The prevailing approach in the stress–strain analysis involved layered elastic analysis, wherein pavement layers were treated as an elastic medium under the action of static point loads. Nonetheless, this method proved to be less accurate for asphalt pavement, as it displayed viscoelastic behaviour, particularly under the influence of traffic loading. In response to this limitation, layered viscoelastic moving load analysis emerged as an enhanced methodology [17]. By incorporating the dynamic nature of traffic-induced loading and the viscoelastic properties of asphalt concrete, this approach provided a more realistic representation of the stress and strain distribution within the pavement layers [12, 38].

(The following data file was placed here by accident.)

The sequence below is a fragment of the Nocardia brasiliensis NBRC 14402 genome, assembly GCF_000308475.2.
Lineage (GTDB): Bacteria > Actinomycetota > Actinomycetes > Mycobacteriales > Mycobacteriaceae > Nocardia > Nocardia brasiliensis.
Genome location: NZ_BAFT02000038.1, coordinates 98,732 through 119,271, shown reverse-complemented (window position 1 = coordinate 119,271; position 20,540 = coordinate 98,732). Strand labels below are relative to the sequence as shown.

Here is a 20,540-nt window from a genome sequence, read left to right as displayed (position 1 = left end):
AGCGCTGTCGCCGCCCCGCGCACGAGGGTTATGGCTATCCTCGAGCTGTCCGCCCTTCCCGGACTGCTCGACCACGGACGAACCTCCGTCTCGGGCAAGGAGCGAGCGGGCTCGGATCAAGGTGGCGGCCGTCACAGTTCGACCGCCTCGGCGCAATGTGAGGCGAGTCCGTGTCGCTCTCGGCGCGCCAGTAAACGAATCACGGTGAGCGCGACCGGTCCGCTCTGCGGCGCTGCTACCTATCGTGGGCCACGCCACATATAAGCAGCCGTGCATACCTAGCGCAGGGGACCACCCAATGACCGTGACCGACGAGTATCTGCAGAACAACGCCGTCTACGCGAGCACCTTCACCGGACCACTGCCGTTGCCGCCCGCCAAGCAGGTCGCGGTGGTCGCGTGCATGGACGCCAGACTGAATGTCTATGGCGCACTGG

Based on historical and laboratory experiments, statistical models are also employed to predict strains in the pavement [11, 17, 30]. Various design codes were also adopted statistical models [19]. However, these models yielded low accurate results due to the variations in characteristics of materials, traffic loads, and climatic actions. The finite element analysis was proven to be effective in determining pavement strains [2, 34]. Sudhakaran et al. [34] probed the effects of bottom ash and areca fibre on improving the properties of cohesive soil and performed a reliability analysis to estimate the allowable traffic load. In this study, a three-layered road section was modelled in a finite element programme called ANSYS 3D. The strains at the bottommost of the surface layer and topmost of the subgrade were determined using ANSYS 3D. The simulations were performed using MATLAB software. Syed and GuhaRay [35] studied the alkali-stabilisation of an expansive soil added with chemically treated hemp fibre and performed a reliability analysis to account for various uncertainties. Based on the experimental datum, the UCS and split tensile strength were modelled using nonlinear equations as a function of binder and fibre contents and fly ash to slag ratios. Monte Carlo simulations were performed on 30,000 samples using MATLAB software. Toan et al. [36] investigated the impact of variations in modulus of elasticity and layer thickness on the reliability of flexible pavement under rutting failure conditions. The probability functions were generated using Monte Carlo simulations with MATLAB. The data collected from the national highways of Vietnam were used to develop statistical distributions.